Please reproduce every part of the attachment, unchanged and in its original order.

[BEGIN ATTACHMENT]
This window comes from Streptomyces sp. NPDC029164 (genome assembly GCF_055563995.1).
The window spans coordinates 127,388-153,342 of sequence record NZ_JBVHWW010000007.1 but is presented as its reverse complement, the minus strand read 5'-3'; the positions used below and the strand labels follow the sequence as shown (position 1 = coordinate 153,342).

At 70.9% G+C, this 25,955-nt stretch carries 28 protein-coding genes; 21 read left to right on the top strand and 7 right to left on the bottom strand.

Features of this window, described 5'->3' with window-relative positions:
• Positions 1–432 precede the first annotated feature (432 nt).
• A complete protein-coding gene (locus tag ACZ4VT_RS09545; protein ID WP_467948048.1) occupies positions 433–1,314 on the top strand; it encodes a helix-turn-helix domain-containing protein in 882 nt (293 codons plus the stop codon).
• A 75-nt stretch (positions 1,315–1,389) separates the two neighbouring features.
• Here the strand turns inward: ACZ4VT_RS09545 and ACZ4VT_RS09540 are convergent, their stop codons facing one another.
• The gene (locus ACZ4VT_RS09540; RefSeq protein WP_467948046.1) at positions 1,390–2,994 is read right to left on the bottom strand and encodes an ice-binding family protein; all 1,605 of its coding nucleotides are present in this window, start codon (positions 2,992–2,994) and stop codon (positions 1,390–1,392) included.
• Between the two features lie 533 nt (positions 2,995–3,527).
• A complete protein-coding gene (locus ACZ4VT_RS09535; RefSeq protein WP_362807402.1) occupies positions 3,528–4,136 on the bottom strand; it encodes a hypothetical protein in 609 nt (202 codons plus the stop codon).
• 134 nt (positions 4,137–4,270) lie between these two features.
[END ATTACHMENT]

This window comes from Streptomyces sp. NPDC029164 (genome assembly GCF_055563995.1).
The window spans coordinates 127,388-153,342 of sequence record NZ_JBVHWW010000007.1 but is presented as its reverse complement, the minus strand read 5'-3'; the positions used below and the strand labels follow the sequence as shown (position 1 = coordinate 153,342).

At 70.9% G+C, this 25,955-nt stretch carries 28 protein-coding genes; 21 read left to right on the top strand and 7 right to left on the bottom strand.

Features of this window, described 5'->3' with window-relative positions:
• Positions 1–432 precede the first annotated feature (432 nt).
• A complete protein-coding gene (locus tag ACZ4VT_RS09545; protein ID WP_467948048.1) occupies positions 433–1,314 on the top strand; it encodes a helix-turn-helix domain-containing protein in 882 nt (293 codons plus the stop codon).
• A 75-nt stretch (positions 1,315–1,389) separates the two neighbouring features.
• Here the strand turns inward: ACZ4VT_RS09545 and ACZ4VT_RS09540 are convergent, their stop codons facing one another.
• The gene (locus ACZ4VT_RS09540; RefSeq protein WP_467948046.1) at positions 1,390–2,994 is read right to left on the bottom strand and encodes an ice-binding family protein; all 1,605 of its coding nucleotides are present in this window, start codon (positions 2,992–2,994) and stop codon (positions 1,390–1,392) included.
• Between the two features lie 533 nt (positions 2,995–3,527).
• A complete protein-coding gene (locus ACZ4VT_RS09535; RefSeq protein WP_362807402.1) occupies positions 3,528–4,136 on the bottom strand; it encodes a hypothetical protein in 609 nt (202 codons plus the stop codon).
• 134 nt (positions 4,137–4,270) lie between these two features.